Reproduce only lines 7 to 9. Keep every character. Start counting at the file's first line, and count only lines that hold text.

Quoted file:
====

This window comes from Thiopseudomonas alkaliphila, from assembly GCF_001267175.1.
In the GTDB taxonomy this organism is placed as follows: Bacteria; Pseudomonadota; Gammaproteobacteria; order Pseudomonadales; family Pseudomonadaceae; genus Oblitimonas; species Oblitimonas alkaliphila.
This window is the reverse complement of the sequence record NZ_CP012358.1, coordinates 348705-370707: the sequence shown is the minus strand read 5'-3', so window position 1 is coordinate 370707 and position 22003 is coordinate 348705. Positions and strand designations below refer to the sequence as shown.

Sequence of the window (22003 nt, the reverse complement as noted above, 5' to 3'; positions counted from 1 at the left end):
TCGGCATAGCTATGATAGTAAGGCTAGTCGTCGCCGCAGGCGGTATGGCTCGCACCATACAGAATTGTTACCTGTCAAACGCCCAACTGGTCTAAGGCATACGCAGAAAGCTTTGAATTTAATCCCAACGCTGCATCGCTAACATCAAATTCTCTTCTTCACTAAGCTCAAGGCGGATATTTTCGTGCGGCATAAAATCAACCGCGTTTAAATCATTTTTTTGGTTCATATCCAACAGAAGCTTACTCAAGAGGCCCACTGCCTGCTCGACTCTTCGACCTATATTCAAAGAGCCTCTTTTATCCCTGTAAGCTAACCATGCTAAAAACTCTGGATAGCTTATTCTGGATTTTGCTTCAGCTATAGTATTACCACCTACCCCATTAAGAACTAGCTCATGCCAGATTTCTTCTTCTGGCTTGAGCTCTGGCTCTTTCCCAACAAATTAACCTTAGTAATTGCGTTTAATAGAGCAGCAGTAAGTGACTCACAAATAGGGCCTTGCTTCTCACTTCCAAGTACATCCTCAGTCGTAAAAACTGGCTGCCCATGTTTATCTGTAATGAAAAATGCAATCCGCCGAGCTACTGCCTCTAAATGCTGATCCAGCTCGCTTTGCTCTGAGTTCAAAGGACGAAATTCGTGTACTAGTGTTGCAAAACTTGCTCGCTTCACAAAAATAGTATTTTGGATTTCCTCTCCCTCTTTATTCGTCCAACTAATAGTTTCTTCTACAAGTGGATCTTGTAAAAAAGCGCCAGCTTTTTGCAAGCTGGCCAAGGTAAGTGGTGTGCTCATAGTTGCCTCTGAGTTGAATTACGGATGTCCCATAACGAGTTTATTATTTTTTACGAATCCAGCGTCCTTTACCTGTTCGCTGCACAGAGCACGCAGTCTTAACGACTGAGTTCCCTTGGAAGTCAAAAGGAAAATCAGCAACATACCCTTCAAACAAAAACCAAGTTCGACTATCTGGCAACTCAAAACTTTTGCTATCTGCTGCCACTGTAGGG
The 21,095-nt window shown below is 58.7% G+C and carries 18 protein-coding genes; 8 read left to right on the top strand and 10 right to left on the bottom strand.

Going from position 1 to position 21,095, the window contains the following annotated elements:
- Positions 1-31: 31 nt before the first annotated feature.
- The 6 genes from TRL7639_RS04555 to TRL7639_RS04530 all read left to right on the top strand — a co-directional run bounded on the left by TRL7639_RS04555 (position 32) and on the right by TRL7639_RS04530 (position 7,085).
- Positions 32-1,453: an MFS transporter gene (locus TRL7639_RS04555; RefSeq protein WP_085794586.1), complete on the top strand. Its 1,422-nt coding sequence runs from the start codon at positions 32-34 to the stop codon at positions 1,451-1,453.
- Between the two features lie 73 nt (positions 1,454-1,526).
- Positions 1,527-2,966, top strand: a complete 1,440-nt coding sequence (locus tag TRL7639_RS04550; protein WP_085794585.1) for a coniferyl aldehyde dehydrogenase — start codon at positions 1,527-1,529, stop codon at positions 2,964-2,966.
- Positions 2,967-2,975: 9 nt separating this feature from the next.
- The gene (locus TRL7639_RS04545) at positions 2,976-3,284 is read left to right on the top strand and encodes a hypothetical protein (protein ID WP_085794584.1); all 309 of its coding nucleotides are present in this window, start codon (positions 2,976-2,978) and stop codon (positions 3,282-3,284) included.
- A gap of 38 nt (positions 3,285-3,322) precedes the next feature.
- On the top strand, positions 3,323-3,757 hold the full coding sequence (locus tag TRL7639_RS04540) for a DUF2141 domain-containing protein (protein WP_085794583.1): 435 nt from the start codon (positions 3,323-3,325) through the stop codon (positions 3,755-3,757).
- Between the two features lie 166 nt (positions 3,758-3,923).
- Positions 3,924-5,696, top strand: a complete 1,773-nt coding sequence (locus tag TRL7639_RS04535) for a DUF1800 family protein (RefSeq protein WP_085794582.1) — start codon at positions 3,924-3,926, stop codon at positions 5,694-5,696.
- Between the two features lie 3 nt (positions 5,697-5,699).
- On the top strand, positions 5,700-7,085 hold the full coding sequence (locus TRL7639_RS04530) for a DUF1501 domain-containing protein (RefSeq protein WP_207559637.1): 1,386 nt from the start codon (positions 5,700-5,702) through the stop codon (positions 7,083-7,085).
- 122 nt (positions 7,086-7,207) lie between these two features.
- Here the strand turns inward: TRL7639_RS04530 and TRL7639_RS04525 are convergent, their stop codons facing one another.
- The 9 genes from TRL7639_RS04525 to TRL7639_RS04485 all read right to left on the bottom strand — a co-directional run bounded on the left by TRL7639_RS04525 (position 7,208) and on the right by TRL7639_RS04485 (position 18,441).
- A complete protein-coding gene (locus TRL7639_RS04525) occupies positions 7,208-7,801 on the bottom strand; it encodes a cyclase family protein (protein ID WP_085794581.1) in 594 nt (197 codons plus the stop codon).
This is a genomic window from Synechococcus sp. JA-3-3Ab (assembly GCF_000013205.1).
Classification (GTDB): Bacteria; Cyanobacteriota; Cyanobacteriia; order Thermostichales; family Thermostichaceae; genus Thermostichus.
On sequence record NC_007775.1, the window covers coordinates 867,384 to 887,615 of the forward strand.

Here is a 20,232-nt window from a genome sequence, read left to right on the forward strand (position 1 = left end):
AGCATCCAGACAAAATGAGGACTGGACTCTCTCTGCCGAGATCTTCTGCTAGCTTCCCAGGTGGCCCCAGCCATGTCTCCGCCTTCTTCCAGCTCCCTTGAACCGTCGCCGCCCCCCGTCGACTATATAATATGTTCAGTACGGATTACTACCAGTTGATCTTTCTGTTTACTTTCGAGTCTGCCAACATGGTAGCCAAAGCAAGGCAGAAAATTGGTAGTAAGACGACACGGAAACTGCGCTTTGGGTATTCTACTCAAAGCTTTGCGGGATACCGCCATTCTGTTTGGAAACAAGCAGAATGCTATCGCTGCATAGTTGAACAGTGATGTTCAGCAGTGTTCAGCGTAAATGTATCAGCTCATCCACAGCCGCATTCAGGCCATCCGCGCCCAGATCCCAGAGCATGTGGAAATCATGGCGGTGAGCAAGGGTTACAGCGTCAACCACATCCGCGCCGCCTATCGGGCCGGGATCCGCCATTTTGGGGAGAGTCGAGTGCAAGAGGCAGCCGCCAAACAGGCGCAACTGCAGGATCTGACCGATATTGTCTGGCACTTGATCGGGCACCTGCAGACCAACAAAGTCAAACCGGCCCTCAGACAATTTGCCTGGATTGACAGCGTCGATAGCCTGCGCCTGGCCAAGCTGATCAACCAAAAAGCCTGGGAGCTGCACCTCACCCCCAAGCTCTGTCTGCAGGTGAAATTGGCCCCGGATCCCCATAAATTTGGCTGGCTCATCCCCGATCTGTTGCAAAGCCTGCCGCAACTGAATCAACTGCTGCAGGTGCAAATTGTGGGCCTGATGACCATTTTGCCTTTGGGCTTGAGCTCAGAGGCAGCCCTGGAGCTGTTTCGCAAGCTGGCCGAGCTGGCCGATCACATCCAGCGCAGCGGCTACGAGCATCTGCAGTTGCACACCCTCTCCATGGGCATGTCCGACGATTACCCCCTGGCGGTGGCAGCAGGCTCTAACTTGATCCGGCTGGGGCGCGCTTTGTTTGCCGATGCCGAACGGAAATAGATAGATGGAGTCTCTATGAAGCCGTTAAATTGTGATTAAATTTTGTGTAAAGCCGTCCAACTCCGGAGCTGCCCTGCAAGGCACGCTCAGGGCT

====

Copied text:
Going from position 1 to position 21,095, the window contains the following annotated elements:
- Positions 1-31: 31 nt before the first annotated feature.
- The 6 genes from TRL7639_RS04555 to TRL7639_RS04530 all read left to right on the top strand — a co-directional run bounded on the left by TRL7639_RS04555 (position 32) and on the right by TRL7639_RS04530 (position 7,085).